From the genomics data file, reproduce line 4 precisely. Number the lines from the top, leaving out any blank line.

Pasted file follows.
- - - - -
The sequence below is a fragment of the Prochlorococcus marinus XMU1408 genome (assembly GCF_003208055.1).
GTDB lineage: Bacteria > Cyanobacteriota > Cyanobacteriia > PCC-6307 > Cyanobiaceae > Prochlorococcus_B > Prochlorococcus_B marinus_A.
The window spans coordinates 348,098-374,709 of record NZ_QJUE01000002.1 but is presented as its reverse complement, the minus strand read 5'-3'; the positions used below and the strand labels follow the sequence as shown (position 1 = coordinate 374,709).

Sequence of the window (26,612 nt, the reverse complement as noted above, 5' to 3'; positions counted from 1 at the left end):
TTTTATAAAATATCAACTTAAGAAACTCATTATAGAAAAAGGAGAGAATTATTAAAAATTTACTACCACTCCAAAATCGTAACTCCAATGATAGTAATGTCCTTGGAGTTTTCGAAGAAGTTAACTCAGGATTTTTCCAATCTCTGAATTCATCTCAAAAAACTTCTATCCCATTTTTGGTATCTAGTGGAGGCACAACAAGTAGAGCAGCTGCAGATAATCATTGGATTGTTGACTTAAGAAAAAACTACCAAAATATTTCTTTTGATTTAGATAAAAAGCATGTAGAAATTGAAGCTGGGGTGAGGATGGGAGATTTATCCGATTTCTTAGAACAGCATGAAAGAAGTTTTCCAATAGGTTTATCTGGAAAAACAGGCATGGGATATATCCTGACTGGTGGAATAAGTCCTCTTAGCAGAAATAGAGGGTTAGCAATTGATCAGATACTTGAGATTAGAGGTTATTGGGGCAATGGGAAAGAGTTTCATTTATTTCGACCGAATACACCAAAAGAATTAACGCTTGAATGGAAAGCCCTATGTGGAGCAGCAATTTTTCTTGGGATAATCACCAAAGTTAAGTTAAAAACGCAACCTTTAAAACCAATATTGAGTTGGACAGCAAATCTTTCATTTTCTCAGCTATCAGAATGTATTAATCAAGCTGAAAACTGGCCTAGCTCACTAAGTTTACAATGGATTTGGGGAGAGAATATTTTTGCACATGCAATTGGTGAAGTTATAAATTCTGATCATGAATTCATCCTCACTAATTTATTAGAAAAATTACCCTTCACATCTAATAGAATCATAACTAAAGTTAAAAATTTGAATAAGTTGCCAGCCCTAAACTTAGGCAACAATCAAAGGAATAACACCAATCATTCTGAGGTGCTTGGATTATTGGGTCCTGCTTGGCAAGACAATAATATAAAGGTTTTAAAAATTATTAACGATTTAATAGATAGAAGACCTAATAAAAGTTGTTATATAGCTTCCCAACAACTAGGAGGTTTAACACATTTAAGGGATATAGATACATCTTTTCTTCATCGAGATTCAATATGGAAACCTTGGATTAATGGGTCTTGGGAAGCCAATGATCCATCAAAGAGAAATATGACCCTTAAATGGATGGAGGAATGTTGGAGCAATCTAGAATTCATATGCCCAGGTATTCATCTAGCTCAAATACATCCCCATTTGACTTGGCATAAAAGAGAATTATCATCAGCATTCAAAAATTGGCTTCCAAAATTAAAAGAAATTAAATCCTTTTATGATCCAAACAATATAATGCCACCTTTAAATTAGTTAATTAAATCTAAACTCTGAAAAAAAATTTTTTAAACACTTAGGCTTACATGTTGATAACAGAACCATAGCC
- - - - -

Sequence of the window (26,612 nt, the reverse complement as noted above, 5' to 3'; positions counted from 1 at the left end):